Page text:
-Edward Bulwer-Lytton, writer (1803-1873)

Report this message

#6: Re: Trail(er) trash (and the end of nature)

Posted on 2006-06-04 23:10:35 by Jeffrey DeWitt

Some of us will, at least to a point. I will read things that are well
reasoned, logical and backed by facts if they disagree with my point of
view... one of the best ways to really know a subject is to be able to
argue either side of it.

But I'm not going to read ignorant drivel dressed up to look like it's
something important, such as pretty much anything by Al Gore... or any
other demagogic politician.

Jeff DeWitt



§qů@r3 Wh33£s wrote:
&gt; It was on Sun, 04 Jun 2006 19:44:13 +0200, another Dirty Dusty Delta day, when Crius Anonymous Remailer coughed up:
&gt;
&gt;
&gt;&gt;On Thurs, Jun 1 2006 8:28 am, R. Lander wrote:
&gt;&gt;
&gt;&gt;&lt;&lt; In the lower 48 states, there's no real frontier left. We
&gt;&gt;don't need more machines, noise and trail(er) trash invading the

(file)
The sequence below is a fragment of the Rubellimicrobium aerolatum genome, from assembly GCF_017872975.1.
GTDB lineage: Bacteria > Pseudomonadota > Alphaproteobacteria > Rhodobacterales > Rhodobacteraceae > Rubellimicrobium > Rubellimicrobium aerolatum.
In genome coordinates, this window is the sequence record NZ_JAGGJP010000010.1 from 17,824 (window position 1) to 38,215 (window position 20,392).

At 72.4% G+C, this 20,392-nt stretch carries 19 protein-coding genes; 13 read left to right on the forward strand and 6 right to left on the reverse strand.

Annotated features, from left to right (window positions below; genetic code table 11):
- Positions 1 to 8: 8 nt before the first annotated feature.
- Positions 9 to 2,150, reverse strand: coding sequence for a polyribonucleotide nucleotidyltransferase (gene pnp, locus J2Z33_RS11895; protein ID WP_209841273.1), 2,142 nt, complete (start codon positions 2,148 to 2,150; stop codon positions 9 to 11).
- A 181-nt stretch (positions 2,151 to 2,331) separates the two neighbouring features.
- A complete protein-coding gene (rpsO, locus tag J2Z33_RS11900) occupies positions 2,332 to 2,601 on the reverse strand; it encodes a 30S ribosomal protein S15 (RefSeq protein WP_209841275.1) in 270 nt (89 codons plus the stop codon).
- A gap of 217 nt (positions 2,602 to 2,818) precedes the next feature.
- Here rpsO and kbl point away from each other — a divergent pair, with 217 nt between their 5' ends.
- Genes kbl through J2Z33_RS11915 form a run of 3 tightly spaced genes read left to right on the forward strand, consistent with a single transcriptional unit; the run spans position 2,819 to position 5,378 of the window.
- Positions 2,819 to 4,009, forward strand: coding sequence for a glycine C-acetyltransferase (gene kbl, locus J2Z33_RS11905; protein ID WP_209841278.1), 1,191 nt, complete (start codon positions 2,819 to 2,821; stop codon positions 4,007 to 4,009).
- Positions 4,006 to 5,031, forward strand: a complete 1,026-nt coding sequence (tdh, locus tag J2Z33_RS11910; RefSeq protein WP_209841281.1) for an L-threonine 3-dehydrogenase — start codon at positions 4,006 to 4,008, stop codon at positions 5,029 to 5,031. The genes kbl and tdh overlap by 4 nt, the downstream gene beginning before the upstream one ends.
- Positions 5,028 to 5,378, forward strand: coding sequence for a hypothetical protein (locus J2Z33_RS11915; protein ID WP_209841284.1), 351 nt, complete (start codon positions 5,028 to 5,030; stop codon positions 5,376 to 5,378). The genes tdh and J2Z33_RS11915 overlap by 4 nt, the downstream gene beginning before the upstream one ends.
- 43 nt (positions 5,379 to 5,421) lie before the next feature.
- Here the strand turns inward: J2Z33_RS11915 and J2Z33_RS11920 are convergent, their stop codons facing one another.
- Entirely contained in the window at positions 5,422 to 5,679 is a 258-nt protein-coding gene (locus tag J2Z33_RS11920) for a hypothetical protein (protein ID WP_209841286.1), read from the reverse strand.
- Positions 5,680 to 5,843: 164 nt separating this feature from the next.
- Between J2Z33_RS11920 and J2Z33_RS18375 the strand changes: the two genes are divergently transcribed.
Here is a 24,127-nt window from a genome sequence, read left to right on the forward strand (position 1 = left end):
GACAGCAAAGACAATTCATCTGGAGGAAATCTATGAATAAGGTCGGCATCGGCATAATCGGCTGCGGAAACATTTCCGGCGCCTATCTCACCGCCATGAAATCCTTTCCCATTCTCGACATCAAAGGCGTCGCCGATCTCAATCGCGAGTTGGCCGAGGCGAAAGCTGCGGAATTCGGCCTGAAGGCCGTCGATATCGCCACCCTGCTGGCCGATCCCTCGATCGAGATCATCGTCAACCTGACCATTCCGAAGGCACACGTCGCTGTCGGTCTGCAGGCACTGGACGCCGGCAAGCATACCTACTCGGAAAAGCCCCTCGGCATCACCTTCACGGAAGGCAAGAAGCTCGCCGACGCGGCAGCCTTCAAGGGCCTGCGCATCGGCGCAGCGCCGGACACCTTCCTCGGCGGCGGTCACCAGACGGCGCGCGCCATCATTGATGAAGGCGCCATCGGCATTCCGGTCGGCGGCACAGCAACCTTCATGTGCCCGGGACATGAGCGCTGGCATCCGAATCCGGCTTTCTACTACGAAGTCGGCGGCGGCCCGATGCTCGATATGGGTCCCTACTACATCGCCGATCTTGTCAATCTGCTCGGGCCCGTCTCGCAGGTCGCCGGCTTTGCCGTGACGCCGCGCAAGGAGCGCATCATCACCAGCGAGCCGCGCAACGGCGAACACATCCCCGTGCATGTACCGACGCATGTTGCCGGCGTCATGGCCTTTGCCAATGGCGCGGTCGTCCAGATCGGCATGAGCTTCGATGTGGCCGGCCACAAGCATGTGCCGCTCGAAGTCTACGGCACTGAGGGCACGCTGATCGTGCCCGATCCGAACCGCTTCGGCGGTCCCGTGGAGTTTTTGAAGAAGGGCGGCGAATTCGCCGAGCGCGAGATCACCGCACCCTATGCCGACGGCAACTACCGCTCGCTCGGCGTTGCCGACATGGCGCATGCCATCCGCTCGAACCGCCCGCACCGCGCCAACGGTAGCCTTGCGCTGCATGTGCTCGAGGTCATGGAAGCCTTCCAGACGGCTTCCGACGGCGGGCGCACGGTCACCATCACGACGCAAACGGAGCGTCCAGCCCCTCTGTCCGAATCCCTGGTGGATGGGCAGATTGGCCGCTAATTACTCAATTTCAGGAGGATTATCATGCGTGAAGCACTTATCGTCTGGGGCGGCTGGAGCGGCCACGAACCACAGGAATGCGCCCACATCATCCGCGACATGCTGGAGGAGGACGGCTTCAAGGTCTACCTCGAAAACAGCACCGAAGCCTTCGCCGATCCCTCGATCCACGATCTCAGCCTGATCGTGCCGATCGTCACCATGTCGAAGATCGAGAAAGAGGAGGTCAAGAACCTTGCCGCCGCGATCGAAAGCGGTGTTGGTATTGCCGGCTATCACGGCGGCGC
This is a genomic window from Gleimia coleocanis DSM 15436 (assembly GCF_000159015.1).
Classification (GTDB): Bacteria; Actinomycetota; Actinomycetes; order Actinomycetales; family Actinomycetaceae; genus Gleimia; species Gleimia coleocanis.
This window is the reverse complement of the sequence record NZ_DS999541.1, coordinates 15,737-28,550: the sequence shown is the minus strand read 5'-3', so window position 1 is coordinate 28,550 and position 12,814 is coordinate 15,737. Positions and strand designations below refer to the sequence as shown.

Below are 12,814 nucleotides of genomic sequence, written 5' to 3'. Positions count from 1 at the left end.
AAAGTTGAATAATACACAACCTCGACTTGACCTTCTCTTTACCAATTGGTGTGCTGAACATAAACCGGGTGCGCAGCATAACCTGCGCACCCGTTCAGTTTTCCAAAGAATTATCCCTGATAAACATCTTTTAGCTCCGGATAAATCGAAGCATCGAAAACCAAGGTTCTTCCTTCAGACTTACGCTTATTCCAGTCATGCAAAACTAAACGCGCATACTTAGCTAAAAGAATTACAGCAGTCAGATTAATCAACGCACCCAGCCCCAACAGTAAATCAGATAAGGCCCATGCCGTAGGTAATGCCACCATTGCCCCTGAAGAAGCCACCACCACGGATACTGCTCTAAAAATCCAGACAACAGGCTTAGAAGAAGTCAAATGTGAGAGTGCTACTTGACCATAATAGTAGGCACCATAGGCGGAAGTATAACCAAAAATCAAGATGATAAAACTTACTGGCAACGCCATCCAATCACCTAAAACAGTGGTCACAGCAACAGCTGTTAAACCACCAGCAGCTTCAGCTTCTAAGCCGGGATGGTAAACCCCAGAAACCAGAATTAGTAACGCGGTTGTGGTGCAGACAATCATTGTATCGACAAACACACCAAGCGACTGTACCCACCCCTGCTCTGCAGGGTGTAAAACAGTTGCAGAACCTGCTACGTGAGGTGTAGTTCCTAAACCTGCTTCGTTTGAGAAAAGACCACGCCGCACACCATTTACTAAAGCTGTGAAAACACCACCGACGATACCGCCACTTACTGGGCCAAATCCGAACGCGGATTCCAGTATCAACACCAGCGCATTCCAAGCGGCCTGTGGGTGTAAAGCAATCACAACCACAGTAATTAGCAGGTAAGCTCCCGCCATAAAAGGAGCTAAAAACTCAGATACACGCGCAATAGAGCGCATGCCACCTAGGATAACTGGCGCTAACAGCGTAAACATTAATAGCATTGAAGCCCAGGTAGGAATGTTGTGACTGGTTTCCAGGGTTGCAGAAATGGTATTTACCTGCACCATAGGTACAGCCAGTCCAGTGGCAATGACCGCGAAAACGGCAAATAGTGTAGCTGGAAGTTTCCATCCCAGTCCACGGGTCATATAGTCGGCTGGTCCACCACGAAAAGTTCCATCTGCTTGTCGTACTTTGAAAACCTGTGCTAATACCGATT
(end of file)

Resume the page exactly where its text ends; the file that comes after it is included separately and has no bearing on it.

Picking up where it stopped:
&gt;&gt;last wild, quiet places. Be happy with all the trails you've
&gt;&gt;got. If you find those trails overcrowded, blame human
&gt;&gt;overbreeding, not environmentalism. &gt;&gt;
&gt;&gt;
&gt;&gt;Good post but the usual suspects are reacting the usual way. If
&gt;&gt;all the douchebags who take wilderness for granted would read
&gt;&gt;books like Bill McKibben's &quot;The End Of Nature&quot; (1989) there
&gt;&gt;might be some hope. This issue goes well beyond drunk wheelers
&gt;&gt;trashing trails. There is a dangerous psychological disconnect
&gt;&gt;between people and nature in rich nations. They have forgotten
&gt;&gt;where &quot;it&quot; all comes from, and it's not a factory or a bank.
&gt;&gt;
&gt;&gt;<a href="http://www.billmckibben.com/books.html" target="_blank">http://www.billmckibben.com/books.html</a>
&gt;&gt;
&gt;&gt;N.C.
&gt;
&gt;
&gt; Also a good post, but probably will be ignored. You can lead a horse to
&gt; water, but you can't make him think. And who is likely to read anything
&gt; that goes contrary to their chosen belief-system?